Danny Johnson Bares All!
As we work through our week of rehearsals for TEMP Goes the Full Monteverdi, I recognize a familiar bifurcated feeling:
It’s our last concert of the season, so I’m happy that we enjoyed a good season, got to work with splendid musicians performing splendid music, and seem to have pleased the audiences!
But: It’s our last concert of the season, so we won’t get to experience the excitement of concert week again for four and a half months!
But: It’s our last concert of the season, so in addition to summer workshops, I’ll be spending lots of time researching, picking music for 2012-2013, inputting the winning music into my computer (yay Sibelius!), and enjoying other music nerd things. I admit it. [n.b. Sibelius is a music editing software, not just a composer!]
So, you see, it’s a confusing time of the year! I am very much looking forward to our Monteverdi concert, though. It’s such wonderful music, exhibiting the full palette of emotional colors. It’s fun for performers and audience alike!
And speaking of fun, here are some questions that the office elf Janey submitted to me about this concert and the answers I cribbed off someone else’s paper….
> What’s your favorite piece on the program?
There are about 10 of my very favorite pieces on this concert! “Lamento della ninfa” and “Zefiro torna” are probably in the upper tier…
Those were among the very first pieces of Monteverdi that really knocked my socks off when I was a sophomore in college. We performed those and others in the Collegium Musicum at Texas Tech. Unforgettable. My love affair with the passacaglia bass line of the “lamento” began immediately and hasn’t waned in all these decades!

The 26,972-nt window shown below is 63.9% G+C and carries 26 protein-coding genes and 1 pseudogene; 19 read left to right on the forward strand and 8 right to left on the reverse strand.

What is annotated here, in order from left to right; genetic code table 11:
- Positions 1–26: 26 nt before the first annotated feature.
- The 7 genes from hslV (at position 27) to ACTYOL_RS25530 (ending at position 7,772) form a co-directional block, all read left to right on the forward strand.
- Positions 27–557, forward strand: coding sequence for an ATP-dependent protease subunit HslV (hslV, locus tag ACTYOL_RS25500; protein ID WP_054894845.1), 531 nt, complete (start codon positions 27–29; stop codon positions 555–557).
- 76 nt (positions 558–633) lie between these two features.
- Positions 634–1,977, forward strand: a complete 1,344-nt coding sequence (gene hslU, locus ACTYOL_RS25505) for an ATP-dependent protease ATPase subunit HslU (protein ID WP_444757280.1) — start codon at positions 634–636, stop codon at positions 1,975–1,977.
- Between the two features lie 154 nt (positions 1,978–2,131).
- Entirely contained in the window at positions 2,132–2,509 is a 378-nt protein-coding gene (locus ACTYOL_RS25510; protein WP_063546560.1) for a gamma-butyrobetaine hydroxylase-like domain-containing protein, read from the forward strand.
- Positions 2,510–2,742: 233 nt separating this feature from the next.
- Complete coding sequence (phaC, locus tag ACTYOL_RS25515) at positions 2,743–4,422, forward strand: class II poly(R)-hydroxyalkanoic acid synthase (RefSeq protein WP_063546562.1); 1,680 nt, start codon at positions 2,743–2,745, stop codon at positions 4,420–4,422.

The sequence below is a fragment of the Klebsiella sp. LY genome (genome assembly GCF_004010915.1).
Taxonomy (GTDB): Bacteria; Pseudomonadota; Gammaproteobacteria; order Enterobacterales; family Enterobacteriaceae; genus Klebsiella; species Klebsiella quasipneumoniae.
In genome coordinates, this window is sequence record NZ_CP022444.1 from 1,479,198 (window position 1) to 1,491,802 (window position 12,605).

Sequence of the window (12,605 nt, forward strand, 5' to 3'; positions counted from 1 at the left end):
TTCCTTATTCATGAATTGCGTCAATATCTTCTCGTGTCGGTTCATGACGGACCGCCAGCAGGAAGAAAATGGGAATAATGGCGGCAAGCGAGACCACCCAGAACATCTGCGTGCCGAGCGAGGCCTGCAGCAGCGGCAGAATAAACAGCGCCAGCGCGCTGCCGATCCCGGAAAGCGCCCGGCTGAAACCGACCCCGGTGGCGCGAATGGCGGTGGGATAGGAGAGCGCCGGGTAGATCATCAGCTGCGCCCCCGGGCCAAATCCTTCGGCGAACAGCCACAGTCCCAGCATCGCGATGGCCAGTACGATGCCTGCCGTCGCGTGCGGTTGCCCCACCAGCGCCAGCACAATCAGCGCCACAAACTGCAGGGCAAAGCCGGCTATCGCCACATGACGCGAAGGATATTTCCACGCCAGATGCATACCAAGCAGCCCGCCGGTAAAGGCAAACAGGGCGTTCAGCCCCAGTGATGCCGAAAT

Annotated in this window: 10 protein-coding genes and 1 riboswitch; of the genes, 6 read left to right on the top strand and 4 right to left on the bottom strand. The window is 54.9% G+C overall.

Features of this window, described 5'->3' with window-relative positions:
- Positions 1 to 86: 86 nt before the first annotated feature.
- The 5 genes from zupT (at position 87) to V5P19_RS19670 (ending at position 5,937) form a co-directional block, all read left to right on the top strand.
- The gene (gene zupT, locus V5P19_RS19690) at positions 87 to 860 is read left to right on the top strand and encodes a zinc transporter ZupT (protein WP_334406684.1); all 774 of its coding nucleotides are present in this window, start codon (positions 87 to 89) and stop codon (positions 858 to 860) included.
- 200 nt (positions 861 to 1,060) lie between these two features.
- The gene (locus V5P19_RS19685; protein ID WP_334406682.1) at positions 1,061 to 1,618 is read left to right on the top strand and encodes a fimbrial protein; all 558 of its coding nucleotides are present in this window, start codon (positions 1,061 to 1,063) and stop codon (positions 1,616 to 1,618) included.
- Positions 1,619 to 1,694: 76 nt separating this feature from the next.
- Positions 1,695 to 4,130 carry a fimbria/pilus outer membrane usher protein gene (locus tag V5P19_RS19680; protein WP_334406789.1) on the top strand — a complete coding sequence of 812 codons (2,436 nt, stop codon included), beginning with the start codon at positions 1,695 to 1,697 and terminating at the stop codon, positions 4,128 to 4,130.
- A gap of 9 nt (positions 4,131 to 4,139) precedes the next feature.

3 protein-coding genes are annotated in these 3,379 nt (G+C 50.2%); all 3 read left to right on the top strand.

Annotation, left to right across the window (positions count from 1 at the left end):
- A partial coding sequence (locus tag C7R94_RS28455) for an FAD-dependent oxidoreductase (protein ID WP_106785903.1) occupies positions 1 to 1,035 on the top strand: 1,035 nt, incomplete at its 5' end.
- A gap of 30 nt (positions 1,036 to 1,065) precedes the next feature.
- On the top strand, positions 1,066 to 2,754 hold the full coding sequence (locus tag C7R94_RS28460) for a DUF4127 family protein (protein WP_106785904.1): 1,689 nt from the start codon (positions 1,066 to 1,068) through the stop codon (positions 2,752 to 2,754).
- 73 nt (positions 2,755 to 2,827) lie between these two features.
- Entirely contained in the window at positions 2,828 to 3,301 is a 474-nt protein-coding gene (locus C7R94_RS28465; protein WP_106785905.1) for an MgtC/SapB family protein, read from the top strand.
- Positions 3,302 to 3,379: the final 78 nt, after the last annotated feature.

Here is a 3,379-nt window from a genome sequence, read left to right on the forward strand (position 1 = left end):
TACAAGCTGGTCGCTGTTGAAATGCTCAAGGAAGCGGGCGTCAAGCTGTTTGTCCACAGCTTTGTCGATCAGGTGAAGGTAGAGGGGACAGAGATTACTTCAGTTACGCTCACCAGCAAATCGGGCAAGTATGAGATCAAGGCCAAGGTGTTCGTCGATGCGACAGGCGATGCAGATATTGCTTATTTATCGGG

>What pieces by Monteverdi do people know that might be on the program? Or that might remind them of pieces on the program?
Most will probably recognize “Lamento della ninfa” and “Zefiro torna” and “Beatus vir” – but the thing that they will recognize about “Beatus vir” is that it sounds like some other piece they heard in Music Appreciation class: “Chiome d’oro”. That trickster!
>Why do a Monteverdi retrospective like this?
Partly because of Monteverdi’s ability to live in two eras, so it’s not just a concert of Renaissance madrigals or Baroque continuo songs, but is inclusive of just about every important and lasting aspect of both eras.
>What does the audience get out of it that they wouldn’t get out of a wider spread of composers?
Concerts with repertoire by a variety of composers are equally valid, of course, to represent a particular “school” of composition or national or linguistic aspects of creative art, [but] witnessing the progress and process of one genius/master/creator is a powerful experience.
We hope to see you and fifteen of your best friends at one of the two performances this weekend! Or come to both of them!
You can purchase tickets here in advance, or at the door on concert day!
Photographs by Cecily Johnson